11. SeanSw

    SeanSw Member

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    My 6 shot 617 does the same thing. I was really upset with it at first but it's just powder fouling. Cleaner ammo helps but I always take a can of spray cleaner and a wire brush to the range whenever the 617 comes out. This is one gun that does not benefit from having a recessed cylinder head. In fact, my Taurus .22 revolver never fouls or jams up like the S&W.
     
  12. BCRider

    BCRider Member

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    There's no doubt that some ammo is not sized correctly as well. I recently sold a buddy my Hi Standard Double 9. During my time I'd shot CCI Blazer, Standard Velocity and some AE ammo through it all without issue. But I had noticed that the rounds were a very slop free slip fit. He tried to use some Winchester Wildcat in it and we found that the rounds needed to be pushed into place. And this resulted in fairly sticky extractions. I passed me a bit of Blazer and the rounds would all but drop into the chamber and the empties extracted easily. Some CCI Standard Velocity ammo fit even better. So it seems like there's good and bad sizing options even in the world of .22. You may just want to try some other brands out.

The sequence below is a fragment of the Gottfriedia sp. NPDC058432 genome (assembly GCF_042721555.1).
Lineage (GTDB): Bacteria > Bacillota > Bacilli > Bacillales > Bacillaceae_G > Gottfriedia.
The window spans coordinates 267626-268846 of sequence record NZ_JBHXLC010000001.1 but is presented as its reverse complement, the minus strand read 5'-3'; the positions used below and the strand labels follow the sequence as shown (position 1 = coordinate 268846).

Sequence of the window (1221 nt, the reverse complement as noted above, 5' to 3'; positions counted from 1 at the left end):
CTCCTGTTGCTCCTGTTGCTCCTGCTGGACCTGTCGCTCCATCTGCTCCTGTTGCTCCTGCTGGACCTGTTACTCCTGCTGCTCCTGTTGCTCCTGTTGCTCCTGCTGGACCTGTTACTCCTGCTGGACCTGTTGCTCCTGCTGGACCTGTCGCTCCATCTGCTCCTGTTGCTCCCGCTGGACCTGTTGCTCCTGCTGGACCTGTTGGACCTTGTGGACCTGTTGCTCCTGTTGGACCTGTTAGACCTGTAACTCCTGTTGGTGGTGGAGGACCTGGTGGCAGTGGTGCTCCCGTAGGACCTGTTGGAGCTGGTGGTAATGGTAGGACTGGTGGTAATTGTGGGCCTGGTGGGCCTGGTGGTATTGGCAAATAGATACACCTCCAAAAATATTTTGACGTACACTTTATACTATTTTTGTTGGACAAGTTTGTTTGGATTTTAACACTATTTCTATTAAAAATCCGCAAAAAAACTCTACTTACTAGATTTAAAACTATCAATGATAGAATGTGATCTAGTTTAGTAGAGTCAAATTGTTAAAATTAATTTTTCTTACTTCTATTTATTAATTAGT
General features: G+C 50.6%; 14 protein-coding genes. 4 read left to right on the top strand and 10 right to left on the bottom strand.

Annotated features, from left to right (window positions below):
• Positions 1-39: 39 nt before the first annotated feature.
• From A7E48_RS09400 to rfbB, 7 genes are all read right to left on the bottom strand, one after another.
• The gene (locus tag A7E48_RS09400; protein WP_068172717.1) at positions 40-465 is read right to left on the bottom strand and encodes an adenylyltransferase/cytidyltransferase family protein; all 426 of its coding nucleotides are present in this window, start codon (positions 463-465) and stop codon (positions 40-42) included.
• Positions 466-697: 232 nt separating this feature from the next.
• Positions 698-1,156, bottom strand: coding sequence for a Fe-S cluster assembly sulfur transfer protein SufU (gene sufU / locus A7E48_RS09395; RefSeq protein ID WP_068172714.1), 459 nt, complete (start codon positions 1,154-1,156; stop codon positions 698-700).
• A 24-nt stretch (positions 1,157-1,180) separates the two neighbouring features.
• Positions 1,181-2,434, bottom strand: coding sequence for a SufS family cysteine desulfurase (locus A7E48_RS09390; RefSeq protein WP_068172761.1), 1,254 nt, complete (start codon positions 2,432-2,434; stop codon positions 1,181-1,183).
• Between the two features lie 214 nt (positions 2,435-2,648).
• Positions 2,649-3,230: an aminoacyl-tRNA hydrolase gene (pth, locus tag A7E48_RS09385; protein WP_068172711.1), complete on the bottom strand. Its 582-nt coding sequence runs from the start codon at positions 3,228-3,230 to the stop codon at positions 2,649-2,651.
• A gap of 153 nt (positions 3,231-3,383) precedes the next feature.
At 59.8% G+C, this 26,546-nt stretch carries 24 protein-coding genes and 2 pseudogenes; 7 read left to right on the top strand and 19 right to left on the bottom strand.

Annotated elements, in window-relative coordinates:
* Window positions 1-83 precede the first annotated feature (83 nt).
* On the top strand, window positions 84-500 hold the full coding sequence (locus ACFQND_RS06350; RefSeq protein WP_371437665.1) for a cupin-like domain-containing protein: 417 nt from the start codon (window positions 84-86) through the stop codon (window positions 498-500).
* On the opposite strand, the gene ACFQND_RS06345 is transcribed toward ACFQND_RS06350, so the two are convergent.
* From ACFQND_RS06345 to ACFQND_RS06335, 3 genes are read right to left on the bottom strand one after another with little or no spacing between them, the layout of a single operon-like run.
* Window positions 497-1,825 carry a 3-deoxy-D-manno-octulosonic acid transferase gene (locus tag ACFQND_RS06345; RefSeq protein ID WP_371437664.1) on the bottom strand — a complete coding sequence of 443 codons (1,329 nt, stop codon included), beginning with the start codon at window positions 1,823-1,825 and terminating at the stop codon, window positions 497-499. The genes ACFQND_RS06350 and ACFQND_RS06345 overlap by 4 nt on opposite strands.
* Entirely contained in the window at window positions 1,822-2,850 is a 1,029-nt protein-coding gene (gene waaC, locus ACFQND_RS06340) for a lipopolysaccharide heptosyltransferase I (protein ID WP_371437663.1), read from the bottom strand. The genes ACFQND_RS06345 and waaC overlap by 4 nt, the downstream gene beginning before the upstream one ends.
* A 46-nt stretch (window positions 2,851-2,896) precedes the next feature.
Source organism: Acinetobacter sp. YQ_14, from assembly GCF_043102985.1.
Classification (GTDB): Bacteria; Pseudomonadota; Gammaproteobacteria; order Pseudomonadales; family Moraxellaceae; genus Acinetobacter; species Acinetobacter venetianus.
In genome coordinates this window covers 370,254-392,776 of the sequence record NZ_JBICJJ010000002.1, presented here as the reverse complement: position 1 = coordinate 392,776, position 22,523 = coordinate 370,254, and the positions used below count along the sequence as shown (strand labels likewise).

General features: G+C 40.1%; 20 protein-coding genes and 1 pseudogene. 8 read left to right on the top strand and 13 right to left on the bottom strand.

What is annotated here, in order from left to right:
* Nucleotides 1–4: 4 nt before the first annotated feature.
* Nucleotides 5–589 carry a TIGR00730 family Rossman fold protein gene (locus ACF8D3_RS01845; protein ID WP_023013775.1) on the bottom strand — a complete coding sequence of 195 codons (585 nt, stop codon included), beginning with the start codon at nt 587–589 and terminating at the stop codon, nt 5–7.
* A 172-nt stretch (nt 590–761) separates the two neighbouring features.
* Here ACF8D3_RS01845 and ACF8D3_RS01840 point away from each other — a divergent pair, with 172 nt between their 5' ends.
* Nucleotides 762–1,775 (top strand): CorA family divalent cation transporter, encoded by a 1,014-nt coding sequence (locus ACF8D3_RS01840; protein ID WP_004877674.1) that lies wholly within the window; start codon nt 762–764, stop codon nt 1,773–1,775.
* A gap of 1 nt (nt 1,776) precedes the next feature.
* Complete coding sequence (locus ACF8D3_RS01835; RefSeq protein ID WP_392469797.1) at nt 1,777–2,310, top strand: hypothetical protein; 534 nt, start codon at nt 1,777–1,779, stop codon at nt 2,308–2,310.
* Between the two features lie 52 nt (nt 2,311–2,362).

13. BYJO4

    BYJO4 Member

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    I have both 6" and 4" model 617s and have not had any problem. I have fired up to 400 rounds at any one time with no issues.
     
  14. al123

    al123 Member

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    Update:

    The forcing cone/cylinder gap turned out to be .007. I'll be trying other ammo and keeping an eye on the extractor. Regardless, everyone is still having fun shooting it. ;)